I had seen mentions of it in several places, and was intrigued enough to check it out the other day.  When I finally saw it, I thought Wow, this just may turn out to be the answer to a burgeoning problem in my life!

My problem:  I’m a browser window hoarder.  Yes, I admit it.  That, and Pinterest, are the first steps to recovery.

At any given time, I’ve got between 20-30 browser tabs open, usually things I’ve run across while surfing the web and want to refer to or read later.  Luckily Firefox is good about saving all my tabs when I close out, so I rarely lose them.  But the assortment is unwieldy to navigate and can take a long time to load.  Any videos in the group always start playing again when the page reloads, so a sudden cacaphony of sounds usually results.

Bookmarks don’t really do the trick for me — I already have hundreds sorted into dozens of folders, and can never seem to find what I want when I need it.

So what is Pinterest, and why is it so appealing?  It’s a website (yes, a social media site) for curating (and you know that’s all the rage, right?), categorizing, and sharing items of visual interest found on the web.  In other words, a cloud-based filing system for all those “save for later” photos and ideas I come across on the web.  I know that web curation apps have been around for awhile, but I guess none of them ever “clicked” as being particularly useful for me before.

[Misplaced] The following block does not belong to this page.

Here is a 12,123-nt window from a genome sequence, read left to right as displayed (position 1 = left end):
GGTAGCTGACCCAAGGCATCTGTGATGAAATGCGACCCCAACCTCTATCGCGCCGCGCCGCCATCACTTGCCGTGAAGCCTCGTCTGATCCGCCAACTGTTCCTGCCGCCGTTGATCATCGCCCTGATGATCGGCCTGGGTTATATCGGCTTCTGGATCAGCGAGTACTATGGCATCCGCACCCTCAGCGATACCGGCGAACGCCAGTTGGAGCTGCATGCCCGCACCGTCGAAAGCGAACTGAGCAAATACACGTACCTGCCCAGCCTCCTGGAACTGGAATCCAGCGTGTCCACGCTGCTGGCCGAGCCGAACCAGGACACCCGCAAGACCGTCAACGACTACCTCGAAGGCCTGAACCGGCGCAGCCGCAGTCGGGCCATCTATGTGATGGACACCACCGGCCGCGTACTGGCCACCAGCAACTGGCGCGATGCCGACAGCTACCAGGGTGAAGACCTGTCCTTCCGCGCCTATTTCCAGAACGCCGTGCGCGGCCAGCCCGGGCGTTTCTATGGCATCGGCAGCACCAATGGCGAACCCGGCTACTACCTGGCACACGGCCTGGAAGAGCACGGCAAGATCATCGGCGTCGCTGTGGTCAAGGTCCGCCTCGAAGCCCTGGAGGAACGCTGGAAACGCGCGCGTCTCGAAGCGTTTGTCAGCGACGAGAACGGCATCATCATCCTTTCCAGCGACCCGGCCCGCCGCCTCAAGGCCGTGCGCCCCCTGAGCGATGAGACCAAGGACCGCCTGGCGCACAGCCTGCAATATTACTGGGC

Here’s a brief description from Pinterest’s About page:

Pinterest is a Virtual Pinboard.

Pinterest lets you organize and share all the beautiful things you find on the web. People use pinboards to plan their weddings, decorate their homes, and organize their favorite recipes.

Best of all, you can browse pinboards created by other people. Browsing pinboards is a fun way to discover new things and get inspiration from people who share your interests.

"Pin-It" buttonThere is a “Pin It” button you can add to your bookmark toolbar that let’s you click on any web image and save it to one of your “boards”:

Once installed in your browser, the “Pin It” button lets you grab an image from any website* and add it to one of your pinboards. When you pin from a website, we automatically grab the source link so we can credit the original creator.

It saves the original web link along with the image!  Hooray!!  You can even pin videos.

[* I have to note here that it’s not quite accurate to say that you can grab ANY image from any website.  It seems that the images have to be of a certain minimum size, and if the image is only visible in a flash or pop-up window, you’re out of luck.]
.